BCCMS  /  Gruppen  /  CMS  /  People - Shenzhen  /  T. Mou
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Dr. Tong Mou

Fields of interest

Catalysis, photocatalytic reactions on metals and metal oxides

2D material

PublicationsGoogle Scholar



My research training and experience lie in the area of atomic simulations of nanomaterials through density functional theory calculations using the VASP program. I have focused on investigating the structural, electronic and optical properties of materials, such as defects in dilute nitride alloys, functionalization of graphene and phosphorene, titanium dioxide, and vdW heterostructure. In addition, I am exploring visible-light-enhanced hydrogenation reactions on supported plasmonic metal catalysts to understand the crucial role excited electrons play in enhancing the reaction activity and selectivity for the rational design of more efficient plasmonic catalytic systems. Our group was awarded the DOE early career research grant based on my results.

Controlling reaction selectivity over hybrid plasmonic nanocatalysts

The localized surface plasmon resonance (LSPR) excitation in plasmonic nanoparticles has been used to accelerate several catalytic transformations under visible-light irradiation. In order to fully harness the potential of plasmonic catalysis, multimetallic nanoparticles containing a plasmonic and a catalytic component, where LSPR-excited energetic charge carriers and the intrinsic catalytic active sites work synergistically, have raised increased attention. Despite several exciting studies observing rate enhancements, controlling reaction selectivity remains very challenging. Here, by employing multimetallic nanoparticles combining Au, Ag, and Pt in an Au@Ag@Pt core−shell and an Au@AgPt nanorattle architectures, we demonstrate that reaction selectivity of a sequential reaction can be controlled under visible light illumination. The control of the reaction selectivity in plasmonic catalysis was demonstrated for the hydrogenation of phenylacetylene as a model transformation. We have found that the localized interaction between the triple bond in phenylacetylene and the Pt nanoparticle surface enables selective hydrogenation of the triple bond (relative to the double bond in styrene) under visible light illumination. Atomistic calculations show that the enhanced selectivity toward the partial hydrogenation product is driven by distinct adsorption configurations and charge delocalization of the reactant and the reaction intermediate at the catalyst surface.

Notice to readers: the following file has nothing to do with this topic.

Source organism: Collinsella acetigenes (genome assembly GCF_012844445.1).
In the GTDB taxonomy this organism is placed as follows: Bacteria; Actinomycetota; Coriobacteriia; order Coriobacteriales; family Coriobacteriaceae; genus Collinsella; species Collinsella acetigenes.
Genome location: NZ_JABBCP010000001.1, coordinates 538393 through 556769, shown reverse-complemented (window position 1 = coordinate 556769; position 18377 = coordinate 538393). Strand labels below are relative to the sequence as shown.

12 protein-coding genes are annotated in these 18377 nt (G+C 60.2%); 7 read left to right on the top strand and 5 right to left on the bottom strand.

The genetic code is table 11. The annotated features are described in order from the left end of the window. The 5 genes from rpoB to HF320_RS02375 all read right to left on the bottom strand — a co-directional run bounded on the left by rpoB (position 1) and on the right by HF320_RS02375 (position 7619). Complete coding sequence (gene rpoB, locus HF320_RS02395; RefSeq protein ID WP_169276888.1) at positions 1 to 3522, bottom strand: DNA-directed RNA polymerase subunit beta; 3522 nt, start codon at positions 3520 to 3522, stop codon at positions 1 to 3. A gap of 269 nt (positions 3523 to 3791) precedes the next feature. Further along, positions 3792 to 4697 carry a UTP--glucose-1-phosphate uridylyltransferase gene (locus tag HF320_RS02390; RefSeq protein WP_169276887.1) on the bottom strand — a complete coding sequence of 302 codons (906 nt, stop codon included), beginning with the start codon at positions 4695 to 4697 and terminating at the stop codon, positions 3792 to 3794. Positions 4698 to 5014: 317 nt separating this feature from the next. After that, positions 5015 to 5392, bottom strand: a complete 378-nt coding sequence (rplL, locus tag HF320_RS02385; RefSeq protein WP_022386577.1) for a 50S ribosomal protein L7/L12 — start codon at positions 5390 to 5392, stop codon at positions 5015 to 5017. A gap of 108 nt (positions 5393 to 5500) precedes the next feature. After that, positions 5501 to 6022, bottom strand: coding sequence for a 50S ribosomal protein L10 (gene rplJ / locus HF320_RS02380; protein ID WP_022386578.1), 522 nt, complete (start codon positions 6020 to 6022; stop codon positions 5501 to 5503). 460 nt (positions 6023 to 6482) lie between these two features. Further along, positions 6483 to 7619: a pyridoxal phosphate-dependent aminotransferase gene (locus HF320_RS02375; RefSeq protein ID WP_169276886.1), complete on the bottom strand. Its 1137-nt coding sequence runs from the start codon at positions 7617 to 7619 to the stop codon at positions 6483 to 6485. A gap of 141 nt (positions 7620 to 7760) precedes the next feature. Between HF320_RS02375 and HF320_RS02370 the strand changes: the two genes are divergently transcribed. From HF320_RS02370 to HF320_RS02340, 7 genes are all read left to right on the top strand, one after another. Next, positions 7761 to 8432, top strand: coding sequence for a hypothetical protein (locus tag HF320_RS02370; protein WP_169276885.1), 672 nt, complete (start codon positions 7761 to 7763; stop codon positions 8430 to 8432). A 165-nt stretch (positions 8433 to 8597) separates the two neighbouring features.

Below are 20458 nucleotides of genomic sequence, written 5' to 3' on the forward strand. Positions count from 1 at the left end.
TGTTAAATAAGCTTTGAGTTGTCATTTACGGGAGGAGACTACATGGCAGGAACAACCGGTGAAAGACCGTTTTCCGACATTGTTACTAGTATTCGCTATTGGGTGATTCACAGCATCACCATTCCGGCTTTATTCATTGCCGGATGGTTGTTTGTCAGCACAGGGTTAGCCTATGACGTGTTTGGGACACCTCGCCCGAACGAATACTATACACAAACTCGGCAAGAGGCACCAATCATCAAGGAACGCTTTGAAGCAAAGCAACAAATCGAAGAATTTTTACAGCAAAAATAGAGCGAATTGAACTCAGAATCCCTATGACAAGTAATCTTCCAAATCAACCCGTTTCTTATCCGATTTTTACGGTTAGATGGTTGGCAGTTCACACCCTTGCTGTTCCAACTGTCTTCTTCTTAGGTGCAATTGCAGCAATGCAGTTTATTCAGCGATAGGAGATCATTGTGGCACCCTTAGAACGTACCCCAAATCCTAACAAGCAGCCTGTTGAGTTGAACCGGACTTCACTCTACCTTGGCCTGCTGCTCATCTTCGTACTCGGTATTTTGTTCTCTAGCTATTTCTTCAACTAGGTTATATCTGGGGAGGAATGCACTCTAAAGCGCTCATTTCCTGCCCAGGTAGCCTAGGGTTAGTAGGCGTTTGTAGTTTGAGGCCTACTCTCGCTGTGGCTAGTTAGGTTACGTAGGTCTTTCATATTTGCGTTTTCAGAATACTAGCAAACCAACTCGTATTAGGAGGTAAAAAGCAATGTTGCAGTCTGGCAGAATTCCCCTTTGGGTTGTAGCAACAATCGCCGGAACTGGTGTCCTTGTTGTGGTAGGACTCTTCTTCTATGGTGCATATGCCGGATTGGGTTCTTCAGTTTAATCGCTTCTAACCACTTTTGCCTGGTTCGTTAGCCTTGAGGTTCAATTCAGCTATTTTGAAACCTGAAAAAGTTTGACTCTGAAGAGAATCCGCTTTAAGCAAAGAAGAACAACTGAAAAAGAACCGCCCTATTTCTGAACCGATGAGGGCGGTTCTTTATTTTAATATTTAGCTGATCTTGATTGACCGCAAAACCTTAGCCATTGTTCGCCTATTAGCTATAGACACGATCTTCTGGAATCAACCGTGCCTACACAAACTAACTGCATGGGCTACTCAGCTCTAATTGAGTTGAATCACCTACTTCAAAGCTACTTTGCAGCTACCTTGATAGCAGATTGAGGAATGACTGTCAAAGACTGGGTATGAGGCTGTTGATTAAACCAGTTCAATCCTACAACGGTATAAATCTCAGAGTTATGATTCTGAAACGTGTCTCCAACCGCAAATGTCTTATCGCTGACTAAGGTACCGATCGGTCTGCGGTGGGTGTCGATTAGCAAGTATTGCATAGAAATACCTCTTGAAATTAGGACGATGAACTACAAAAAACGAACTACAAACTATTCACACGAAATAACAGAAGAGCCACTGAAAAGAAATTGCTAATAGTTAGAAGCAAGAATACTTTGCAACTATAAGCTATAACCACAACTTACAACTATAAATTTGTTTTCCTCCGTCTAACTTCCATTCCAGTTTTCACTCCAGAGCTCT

Photoresponse of natural van der Waals heterostructures

Van der Waals heterostructures consisting of 2D materials offer a platform to obtain materials by design and are very attractive owing to unique electronic states. Research on 2D van der Waals hetero-structures (vdWH) has so far been focused on fabricating individually stacked atomically thin unary or binary crystals. Such systems include graphene, hexagonal boron nitride, and members of the transition metal dichalcogenide family. Here we present our experimental study of the optoelec-tronic properties of a naturally occurring vdWH, known as franckeite, which is a complex layered crystal composed of lead, tin, antimony, iron, and sulfur. We present here that thin film franckeite (60 nm < d < 100 nm) behaves as a narrow band gap semiconductor demonstrating a wide-band photoresponse. We have observed the band-edge transition at ∼1500 nm (∼830 meV) and high external quantum efficiency (EQE ≈ 3%) at room temperature. Laser-power-resolved and temperature-resolved photocurrent measurements reveal that the photocarrier generation and recombination are dominated by continuously distributed trap states within the band gap. To understand wavelength-resolved photocurrent, we also calculated the optical absorption properties via density functional theory. Finally, we have shown that the device has a fast photoresponse with a rise time as fast as ∼1 ms. Our study provides a fundamental understanding of the optoelectronic behavior in a complex naturally occurring vdWH.